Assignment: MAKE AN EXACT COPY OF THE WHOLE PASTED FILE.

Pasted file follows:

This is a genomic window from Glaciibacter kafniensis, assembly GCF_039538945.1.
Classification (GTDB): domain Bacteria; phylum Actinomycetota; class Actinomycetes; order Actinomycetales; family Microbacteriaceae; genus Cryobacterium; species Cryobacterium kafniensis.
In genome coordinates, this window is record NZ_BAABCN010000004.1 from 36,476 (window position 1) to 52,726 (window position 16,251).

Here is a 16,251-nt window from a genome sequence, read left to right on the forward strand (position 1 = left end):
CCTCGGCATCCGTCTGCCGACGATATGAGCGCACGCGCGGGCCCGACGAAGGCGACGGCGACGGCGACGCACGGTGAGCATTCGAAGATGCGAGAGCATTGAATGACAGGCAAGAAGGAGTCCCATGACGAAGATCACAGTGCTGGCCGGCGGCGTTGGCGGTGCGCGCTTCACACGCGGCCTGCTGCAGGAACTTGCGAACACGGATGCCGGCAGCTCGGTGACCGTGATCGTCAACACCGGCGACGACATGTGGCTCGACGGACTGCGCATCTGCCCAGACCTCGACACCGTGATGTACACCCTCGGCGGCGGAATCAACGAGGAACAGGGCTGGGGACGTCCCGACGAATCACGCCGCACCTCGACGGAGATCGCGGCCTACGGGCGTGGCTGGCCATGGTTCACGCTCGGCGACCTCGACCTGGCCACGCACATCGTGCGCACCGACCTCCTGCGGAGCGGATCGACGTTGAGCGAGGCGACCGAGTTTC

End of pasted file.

This is a genomic window from Glaciibacter kafniensis, assembly GCF_039538945.1.
Classification (GTDB): domain Bacteria; phylum Actinomycetota; class Actinomycetes; order Actinomycetales; family Microbacteriaceae; genus Cryobacterium; species Cryobacterium kafniensis.
In genome coordinates, this window is record NZ_BAABCN010000004.1 from 36,476 (window position 1) to 52,726 (window position 16,251).

Here is a 16,251-nt window from a genome sequence, read left to right on the forward strand (position 1 = left end):
CCTCGGCATCCGTCTGCCGACGATATGAGCGCACGCGCGGGCCCGACGAAGGCGACGGCGACGGCGACGCACGGTGAGCATTCGAAGATGCGAGAGCATTGAATGACAGGCAAGAAGGAGTCCCATGACGAAGATCACAGTGCTGGCCGGCGGCGTTGGCGGTGCGCGCTTCACACGCGGCCTGCTGCAGGAACTTGCGAACACGGATGCCGGCAGCTCGGTGACCGTGATCGTCAACACCGGCGACGACATGTGGCTCGACGGACTGCGCATCTGCCCAGACCTCGACACCGTGATGTACACCCTCGGCGGCGGAATCAACGAGGAACAGGGCTGGGGACGTCCCGACGAATCACGCCGCACCTCGACGGAGATCGCGGCCTACGGGCGTGGCTGGCCATGGTTCACGCTCGGCGACCTCGACCTGGCCACGCACATCGTGCGCACCGACCTCCTGCGGAGCGGATCGACGTTGAGCGAGGCGACCGAGTTTC